DLE 931 Blog 1 - Social Justice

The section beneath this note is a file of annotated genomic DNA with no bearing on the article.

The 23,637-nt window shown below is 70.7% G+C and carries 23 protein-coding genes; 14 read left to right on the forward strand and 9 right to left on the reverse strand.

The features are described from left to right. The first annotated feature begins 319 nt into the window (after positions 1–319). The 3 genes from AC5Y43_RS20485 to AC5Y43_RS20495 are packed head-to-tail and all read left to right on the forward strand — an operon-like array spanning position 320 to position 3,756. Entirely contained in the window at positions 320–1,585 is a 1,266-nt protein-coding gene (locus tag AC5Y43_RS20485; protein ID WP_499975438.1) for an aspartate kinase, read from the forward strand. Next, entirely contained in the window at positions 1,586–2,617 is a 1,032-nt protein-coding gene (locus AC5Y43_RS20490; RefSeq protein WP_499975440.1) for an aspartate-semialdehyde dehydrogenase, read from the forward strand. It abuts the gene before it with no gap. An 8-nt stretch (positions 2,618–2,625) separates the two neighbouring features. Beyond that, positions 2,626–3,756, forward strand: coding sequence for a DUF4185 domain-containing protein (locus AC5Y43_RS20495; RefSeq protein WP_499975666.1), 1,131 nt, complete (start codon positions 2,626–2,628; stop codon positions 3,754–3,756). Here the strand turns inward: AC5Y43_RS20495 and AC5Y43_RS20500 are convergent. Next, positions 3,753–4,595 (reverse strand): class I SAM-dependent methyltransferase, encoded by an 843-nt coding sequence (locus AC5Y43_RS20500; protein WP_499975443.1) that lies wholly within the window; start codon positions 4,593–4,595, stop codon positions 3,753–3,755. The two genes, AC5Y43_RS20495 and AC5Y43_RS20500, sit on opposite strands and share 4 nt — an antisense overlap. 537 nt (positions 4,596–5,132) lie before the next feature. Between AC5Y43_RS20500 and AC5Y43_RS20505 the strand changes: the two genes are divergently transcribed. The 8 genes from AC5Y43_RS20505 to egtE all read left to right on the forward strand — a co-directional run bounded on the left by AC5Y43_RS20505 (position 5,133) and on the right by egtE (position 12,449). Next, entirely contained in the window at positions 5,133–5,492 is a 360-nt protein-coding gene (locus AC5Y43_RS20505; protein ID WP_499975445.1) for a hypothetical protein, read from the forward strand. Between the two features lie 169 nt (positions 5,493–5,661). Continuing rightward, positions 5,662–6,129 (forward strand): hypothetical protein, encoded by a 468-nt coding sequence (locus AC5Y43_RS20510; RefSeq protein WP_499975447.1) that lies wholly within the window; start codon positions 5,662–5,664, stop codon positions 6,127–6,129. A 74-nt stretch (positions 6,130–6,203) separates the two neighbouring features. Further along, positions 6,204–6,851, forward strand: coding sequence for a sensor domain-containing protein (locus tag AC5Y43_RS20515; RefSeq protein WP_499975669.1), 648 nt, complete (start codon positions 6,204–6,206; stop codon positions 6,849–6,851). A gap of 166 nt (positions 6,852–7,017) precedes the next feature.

In “The New Teacher Book,” Herbert Kohl asks “So what are social justice teachers-those who care about nurturing all children and who are enraged at the prospect of students dying young, going hungry, or living meaningless and despairing lives-to do? How can they…use their classrooms to work in the service of their students?” (Kohl, 2010) This question is a summation of things that should be cared about in our classrooms in order to make them supportive places of learning. Nurturing all children regardless of (fill in the blank) results in a positive learning environment. One way in which we can nurture all of our students is valuing their funds of knowledge, including, but not limited to the language(s) they speak other than English. “Immigrants or speakers of nonstandard language varieties are expected to learn the standard variety used in school. The pressure put on these speakers is often to shift to the dominant societal language and to give up their native language.” (de Jong, 2011, 29). A safe classroom is one in which no one is chastised for speaking the language of their choice. Community inclusion regards every member of the class as a part of the whole, bringing their funds of knowledge and community values with them. “When language environments are planned so that all languages are understood to be resources that can be accessed and invoked strategically, in service to language and literacy acquisition, space is created in which the deliberate and purposeful use of Spanish and /or English facilitates accelerated learning.” (Escamilla et al., 2014, 73). I believe this is an important fact that should be utilized in practice and explained to students. If students view each other’s languages as valuable resources, they are more likely to support and value each other. Another important dynamic to promote equality is giving the impression that the students have valuable information that they can offer the class and the teacher. If we validate the views of our students by displaying them in our classrooms, they are more likely to feel invested in the learning environment. I also believe that empowering each of the students to be the teacher imbues the sense of equality among a community of learners, versus a strict “empty vessel” approach to teaching. When a student knows a topic, it is a good practice to ask them to explain their reasoning. This presents the material in the voice of someone besides the teacher and builds confidence in the students. Valuing students for their funds of knowledge and as members of their home and school communities will lead to a strong class community in which both the students and teacher can feel comfortable and safe.

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